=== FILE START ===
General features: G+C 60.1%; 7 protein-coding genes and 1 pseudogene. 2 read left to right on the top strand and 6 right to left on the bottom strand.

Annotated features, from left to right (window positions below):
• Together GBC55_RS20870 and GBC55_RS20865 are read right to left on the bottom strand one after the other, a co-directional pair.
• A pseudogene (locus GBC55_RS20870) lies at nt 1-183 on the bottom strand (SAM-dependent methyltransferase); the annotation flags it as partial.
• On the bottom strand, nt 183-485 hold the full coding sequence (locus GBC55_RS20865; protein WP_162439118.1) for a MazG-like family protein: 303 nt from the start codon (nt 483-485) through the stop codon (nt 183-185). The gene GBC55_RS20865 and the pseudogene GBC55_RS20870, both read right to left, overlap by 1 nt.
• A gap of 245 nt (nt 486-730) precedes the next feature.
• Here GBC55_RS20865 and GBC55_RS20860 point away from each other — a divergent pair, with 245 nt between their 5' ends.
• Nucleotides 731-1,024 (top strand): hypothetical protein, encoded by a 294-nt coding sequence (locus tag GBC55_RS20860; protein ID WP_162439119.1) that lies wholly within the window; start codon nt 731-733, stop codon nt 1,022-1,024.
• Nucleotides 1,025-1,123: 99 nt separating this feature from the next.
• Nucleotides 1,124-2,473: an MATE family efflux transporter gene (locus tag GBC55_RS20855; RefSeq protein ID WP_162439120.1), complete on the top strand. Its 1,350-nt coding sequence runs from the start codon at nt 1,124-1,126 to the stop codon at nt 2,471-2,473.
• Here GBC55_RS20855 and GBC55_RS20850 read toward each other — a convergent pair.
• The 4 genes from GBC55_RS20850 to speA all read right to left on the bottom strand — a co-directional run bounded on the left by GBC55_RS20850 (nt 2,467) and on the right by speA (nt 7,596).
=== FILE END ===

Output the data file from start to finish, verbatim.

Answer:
General features: G+C 60.1%; 7 protein-coding genes and 1 pseudogene. 2 read left to right on the top strand and 6 right to left on the bottom strand.

Annotated features, from left to right (window positions below):
• Together GBC55_RS20870 and GBC55_RS20865 are read right to left on the bottom strand one after the other, a co-directional pair.
• A pseudogene (locus GBC55_RS20870) lies at nt 1-183 on the bottom strand (SAM-dependent methyltransferase); the annotation flags it as partial.
• On the bottom strand, nt 183-485 hold the full coding sequence (locus GBC55_RS20865; protein WP_162439118.1) for a MazG-like family protein: 303 nt from the start codon (nt 483-485) through the stop codon (nt 183-185). The gene GBC55_RS20865 and the pseudogene GBC55_RS20870, both read right to left, overlap by 1 nt.
• A gap of 245 nt (nt 486-730) precedes the next feature.
• Here GBC55_RS20865 and GBC55_RS20860 point away from each other — a divergent pair, with 245 nt between their 5' ends.
• Nucleotides 731-1,024 (top strand): hypothetical protein, encoded by a 294-nt coding sequence (locus tag GBC55_RS20860; protein ID WP_162439119.1) that lies wholly within the window; start codon nt 731-733, stop codon nt 1,022-1,024.
• Nucleotides 1,025-1,123: 99 nt separating this feature from the next.
• Nucleotides 1,124-2,473: an MATE family efflux transporter gene (locus tag GBC55_RS20855; RefSeq protein ID WP_162439120.1), complete on the top strand. Its 1,350-nt coding sequence runs from the start codon at nt 1,124-1,126 to the stop codon at nt 2,471-2,473.
• Here GBC55_RS20855 and GBC55_RS20850 read toward each other — a convergent pair.
• The 4 genes from GBC55_RS20850 to speA all read right to left on the bottom strand — a co-directional run bounded on the left by GBC55_RS20850 (nt 2,467) and on the right by speA (nt 7,596).